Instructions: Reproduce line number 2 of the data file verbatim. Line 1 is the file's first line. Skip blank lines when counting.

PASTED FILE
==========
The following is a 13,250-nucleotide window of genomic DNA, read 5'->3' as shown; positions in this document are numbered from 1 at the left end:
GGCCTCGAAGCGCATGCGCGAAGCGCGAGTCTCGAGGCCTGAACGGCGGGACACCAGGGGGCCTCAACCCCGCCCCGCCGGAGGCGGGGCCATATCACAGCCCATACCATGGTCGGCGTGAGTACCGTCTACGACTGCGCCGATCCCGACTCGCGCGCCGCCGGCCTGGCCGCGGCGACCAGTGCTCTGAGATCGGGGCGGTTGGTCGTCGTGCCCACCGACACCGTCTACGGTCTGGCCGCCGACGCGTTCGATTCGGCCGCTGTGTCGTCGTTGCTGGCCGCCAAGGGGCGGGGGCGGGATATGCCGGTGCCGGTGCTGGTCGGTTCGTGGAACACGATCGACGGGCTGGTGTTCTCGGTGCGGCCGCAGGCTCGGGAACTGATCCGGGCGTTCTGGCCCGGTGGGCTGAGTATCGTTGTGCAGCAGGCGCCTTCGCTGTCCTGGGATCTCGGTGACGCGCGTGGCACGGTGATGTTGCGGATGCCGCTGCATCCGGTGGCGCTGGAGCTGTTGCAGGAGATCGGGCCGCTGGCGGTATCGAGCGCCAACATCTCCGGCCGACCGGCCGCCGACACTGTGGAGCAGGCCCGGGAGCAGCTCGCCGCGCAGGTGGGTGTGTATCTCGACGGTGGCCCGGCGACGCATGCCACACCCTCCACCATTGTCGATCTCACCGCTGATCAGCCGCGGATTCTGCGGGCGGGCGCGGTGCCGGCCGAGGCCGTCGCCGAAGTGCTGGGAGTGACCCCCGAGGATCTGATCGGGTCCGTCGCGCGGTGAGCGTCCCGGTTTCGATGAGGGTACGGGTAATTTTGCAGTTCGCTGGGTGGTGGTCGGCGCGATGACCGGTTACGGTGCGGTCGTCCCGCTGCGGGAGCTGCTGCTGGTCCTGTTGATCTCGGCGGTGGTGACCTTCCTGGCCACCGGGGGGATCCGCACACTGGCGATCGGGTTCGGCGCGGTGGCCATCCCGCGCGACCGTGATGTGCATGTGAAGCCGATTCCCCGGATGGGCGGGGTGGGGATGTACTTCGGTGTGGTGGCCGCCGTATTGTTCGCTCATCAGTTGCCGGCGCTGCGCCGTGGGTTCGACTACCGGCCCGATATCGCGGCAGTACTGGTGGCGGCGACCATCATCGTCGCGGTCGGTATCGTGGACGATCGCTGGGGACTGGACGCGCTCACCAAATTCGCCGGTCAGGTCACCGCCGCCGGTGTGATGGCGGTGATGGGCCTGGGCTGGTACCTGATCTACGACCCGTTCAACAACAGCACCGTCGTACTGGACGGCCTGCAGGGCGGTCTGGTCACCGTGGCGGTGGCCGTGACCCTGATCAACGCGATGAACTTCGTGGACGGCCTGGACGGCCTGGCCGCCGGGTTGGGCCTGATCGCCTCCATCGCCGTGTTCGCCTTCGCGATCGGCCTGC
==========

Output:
GGCCTCGAAGCGCATGCGCGAAGCGCGAGTCTCGAGGCCTGAACGGCGGGACACCAGGGGGCCTCAACCCCGCCCCGCCGGAGGCGGGGCCATATCACAGCCCATACCATGGTCGGCGTGAGTACCGTCTACGACTGCGCCGATCCCGACTCGCGCGCCGCCGGCCTGGCCGCGGCGACCAGTGCTCTGAGATCGGGGCGGTTGGTCGTCGTGCCCACCGACACCGTCTACGGTCTGGCCGCCGACGCGTTCGATTCGGCCGCTGTGTCGTCGTTGCTGGCCGCCAAGGGGCGGGGGCGGGATATGCCGGTGCCGGTGCTGGTCGGTTCGTGGAACACGATCGACGGGCTGGTGTTCTCGGTGCGGCCGCAGGCTCGGGAACTGATCCGGGCGTTCTGGCCCGGTGGGCTGAGTATCGTTGTGCAGCAGGCGCCTTCGCTGTCCTGGGATCTCGGTGACGCGCGTGGCACGGTGATGTTGCGGATGCCGCTGCATCCGGTGGCGCTGGAGCTGTTGCAGGAGATCGGGCCGCTGGCGGTATCGAGCGCCAACATCTCCGGCCGACCGGCCGCCGACACTGTGGAGCAGGCCCGGGAGCAGCTCGCCGCGCAGGTGGGTGTGTATCTCGACGGTGGCCCGGCGACGCATGCCACACCCTCCACCATTGTCGATCTCACCGCTGATCAGCCGCGGATTCTGCGGGCGGGCGCGGTGCCGGCCGAGGCCGTCGCCGAAGTGCTGGGAGTGACCCCCGAGGATCTGATCGGGTCCGTCGCGCGGTGAGCGTCCCGGTTTCGATGAGGGTACGGGTAATTTTGCAGTTCGCTGGGTGGTGGTCGGCGCGATGACCGGTTACGGTGCGGTCGTCCCGCTGCGGGAGCTGCTGCTGGTCCTGTTGATCTCGGCGGTGGTGACCTTCCTGGCCACCGGGGGGATCCGCACACTGGCGATCGGGTTCGGCGCGGTGGCCATCCCGCGCGACCGTGATGTGCATGTGAAGCCGATTCCCCGGATGGGCGGGGTGGGGATGTACTTCGGTGTGGTGGCCGCCGTATTGTTCGCTCATCAGTTGCCGGCGCTGCGCCGTGGGTTCGACTACCGGCCCGATATCGCGGCAGTACTGGTGGCGGCGACCATCATCGTCGCGGTCGGTATCGTGGACGATCGCTGGGGACTGGACGCGCTCACCAAATTCGCCGGTCAGGTCACCGCCGCCGGTGTGATGGCGGTGATGGGCCTGGGCTGGTACCTGATCTACGACCCGTTCAACAACAGCACCGTCGTACTGGACGGCCTGCAGGGCGGTCTGGTCACCGTGGCGGTGGCCGTGACCCTGATCAACGCGATGAACTTCGTGGACGGCCTGGACGGCCTGGCCGCCGGGTTGGGCCTGATCGCCTCCATCGCCGTGTTCGCCTTCGCGATCGGCCTGC